The technical implementation of this work reflects our belief that robotic and multimedia performances of literary works can find wide application only if they are realized in cost-effective ways. To this end, the robotic hardware used in the performance consists of two easily assembled robotic kits from Lynxmotion (each one costing around $250). The rest of the equipment consists of a general purpose PC and a cheap Web camera. All the software that was developed for the performance was based on the Java platform, which is freely available on the Web.



Lynxmotion web site.

Java web site.

3.1 Staging
The first staging of this work took place at the Decima Muestra Internacional de Performance: La Vida en Otro Planeta, Ex Teresa Arte Actual, Mexico City, October 11-21, 2001. Terra Incognita received a warm reception from the audience. More specifically, the audience was integrated successfully in the development of the event and found its interaction with the system meaningful and enjoyable. Although the original design of the performance specified that the environment hosting the two robots would not be visible to the audience except through the signal sent from the video camera, this was not possible due to space restrictions in the exhibition space. However, this did not limit the effectiveness of the performance. In fact, providing access to the robot space increased the interest of the audience in participating in the event.

3.2 Testing
In order to assess more clearly the effect that the performance had on the audience's experience of the poem, a set of informal trials involving six users took place at the University of Piraeus. The users were asked to first read 'Dream-Land" from a book and then participate in Terra Incognita. Finally, they were asked to compare their experiences in terms of the level of arousal, playfulness and engagement that characterized each activity. In terms of arousal all of the users agreed that they felt more excited during Terra Incognita. Their prevailing mood was that of alienation and awe. These reactions were consistent with the mood of the poem and the goals of the performance. In terms of playfulness and engagement, the users thought that Terra Incognita provided a more open-ended, challenging, and engaging experience than did a traditional reading of the poem.

Furthermore, the users were asked to describe the centrality of the poem in the Terra Incognita experience. Four of the users thought that the poem was really central to the event. They paid attention to the content of the poem in order to find clues that could aid them in structuring and interpreting the event. The remaining two users focused more on the exploration of the performance space and less on reading or listening to the text of the poem. These users felt that they would have paid more attention to the "Dream-Land" content if the text had been presented as part of the video stream and not at a separate area at the bottom of the video window. All of the users, none of whom were native English speakers, complained that the articulation of the synthetic voices was sometimes unclear. In these cases they had to resort to the text window to fully understand the verse.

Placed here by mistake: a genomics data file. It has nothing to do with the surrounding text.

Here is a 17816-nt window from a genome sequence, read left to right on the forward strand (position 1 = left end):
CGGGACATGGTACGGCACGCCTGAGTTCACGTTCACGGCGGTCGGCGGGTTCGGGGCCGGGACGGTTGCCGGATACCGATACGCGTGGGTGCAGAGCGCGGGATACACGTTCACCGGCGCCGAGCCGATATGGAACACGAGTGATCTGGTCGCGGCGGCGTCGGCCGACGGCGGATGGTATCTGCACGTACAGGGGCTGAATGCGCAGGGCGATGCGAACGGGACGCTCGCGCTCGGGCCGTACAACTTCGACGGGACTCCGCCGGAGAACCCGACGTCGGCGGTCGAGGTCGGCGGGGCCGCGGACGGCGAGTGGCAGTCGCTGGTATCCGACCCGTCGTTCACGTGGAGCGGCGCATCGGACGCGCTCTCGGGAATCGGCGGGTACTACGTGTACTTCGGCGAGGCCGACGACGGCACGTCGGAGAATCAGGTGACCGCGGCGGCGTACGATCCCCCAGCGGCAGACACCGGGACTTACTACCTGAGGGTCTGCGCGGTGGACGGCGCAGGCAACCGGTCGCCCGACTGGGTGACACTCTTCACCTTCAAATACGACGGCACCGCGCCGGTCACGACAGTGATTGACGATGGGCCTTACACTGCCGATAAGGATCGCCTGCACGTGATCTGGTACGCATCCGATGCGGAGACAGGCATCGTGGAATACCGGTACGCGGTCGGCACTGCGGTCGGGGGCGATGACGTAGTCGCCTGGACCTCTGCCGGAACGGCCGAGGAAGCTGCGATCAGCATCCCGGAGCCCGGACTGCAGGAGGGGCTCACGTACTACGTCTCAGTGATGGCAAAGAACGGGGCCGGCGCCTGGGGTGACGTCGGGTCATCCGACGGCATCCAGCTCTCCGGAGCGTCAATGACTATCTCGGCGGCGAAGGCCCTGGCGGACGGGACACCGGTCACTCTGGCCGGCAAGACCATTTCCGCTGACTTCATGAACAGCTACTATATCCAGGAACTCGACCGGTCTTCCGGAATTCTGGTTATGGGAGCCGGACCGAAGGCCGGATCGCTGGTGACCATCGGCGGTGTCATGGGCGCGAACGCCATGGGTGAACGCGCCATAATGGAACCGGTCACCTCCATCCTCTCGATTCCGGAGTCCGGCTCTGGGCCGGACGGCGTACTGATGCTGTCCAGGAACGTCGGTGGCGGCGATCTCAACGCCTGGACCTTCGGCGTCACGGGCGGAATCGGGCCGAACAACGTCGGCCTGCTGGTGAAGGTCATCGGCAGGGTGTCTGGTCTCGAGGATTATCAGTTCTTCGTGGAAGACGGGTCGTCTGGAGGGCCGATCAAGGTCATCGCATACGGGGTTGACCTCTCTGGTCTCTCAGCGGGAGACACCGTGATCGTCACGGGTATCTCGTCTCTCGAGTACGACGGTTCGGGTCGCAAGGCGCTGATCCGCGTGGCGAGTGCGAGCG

Two video footage from the event:
QuickTime movie (~900 KB)
QuickTime (~670 KB)

4. Conclusions and Future Work
This paper describes Terra Incognita, a multimedia and robotics interactive performance of Edgar Allan Poe's "Dream-Land." Terra Incognita seeks to transform the reading of the poem from an internal, individualized process to a situated, social activity that is shared and shaped by the performance audience.

Future work in this area will focus on the creation of more complex interactive performances of literary works. These works will feature robotic actors with highly sophisticated behavioural repertoires that can adapt, in real-time, their individual or collective behaviour to achieve synchronization with various multimedia objects and coordinate their interaction with the audience based on higher level plot structures [Sgouros 2000, 1999]. To this end, we are currently developing a new generation of authoring and execution environments for the scripting, direction and control of robotics and multimedia performances [Sgouros 2001].

5. References
Cage, John. Complete Piano Music vol. 3 "Music of Change.s" Audio CD, M•DG Series (S. Schleiermacher - piano).

Sgouros, N. M., and Kousidou, S. (2001). Generation and Implementation of Mixed-Reality Narrative Performances Involving Robotic Actors. In Virtual Storytelling. Using Virtual Reality Technologies for Storytelling. O. Balet, G. Subsol, P. Torguet (Eds.). Lecture Notes in Computer Science, vol. 2197, Springer.

Druin, A. et al. (1999). Designing PETS: A Personal Electronic Teller of Stories. Proceedings of CHI'99. ACM Press.

Bobick, A. F., et al. (March 2000). The KidsRoom. Communications of the ACM. 43 (3).

Sgouros, N. M. (November 2000). "Detection, Analysis and Rendering of Audience Reactions in Distributed Multimedia Performances." ACM Multimedia 2000, Los Angeles, CA, 195-200.

Sgouros, N. M. (1999). "Dynamic Generation, Management and Resolution of Interactive Plots." Artificial Intelligence. 107 (1), 29-62.

Poe, E. A. (1996). "Dream-Land" and "The Philosophy of Composition." Poe: Poetry, Tales, and Selected Essays. New York: Library of American Colleges Editions.

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IMEJ multimedia team member assigned to this paper Yue-Ling Wong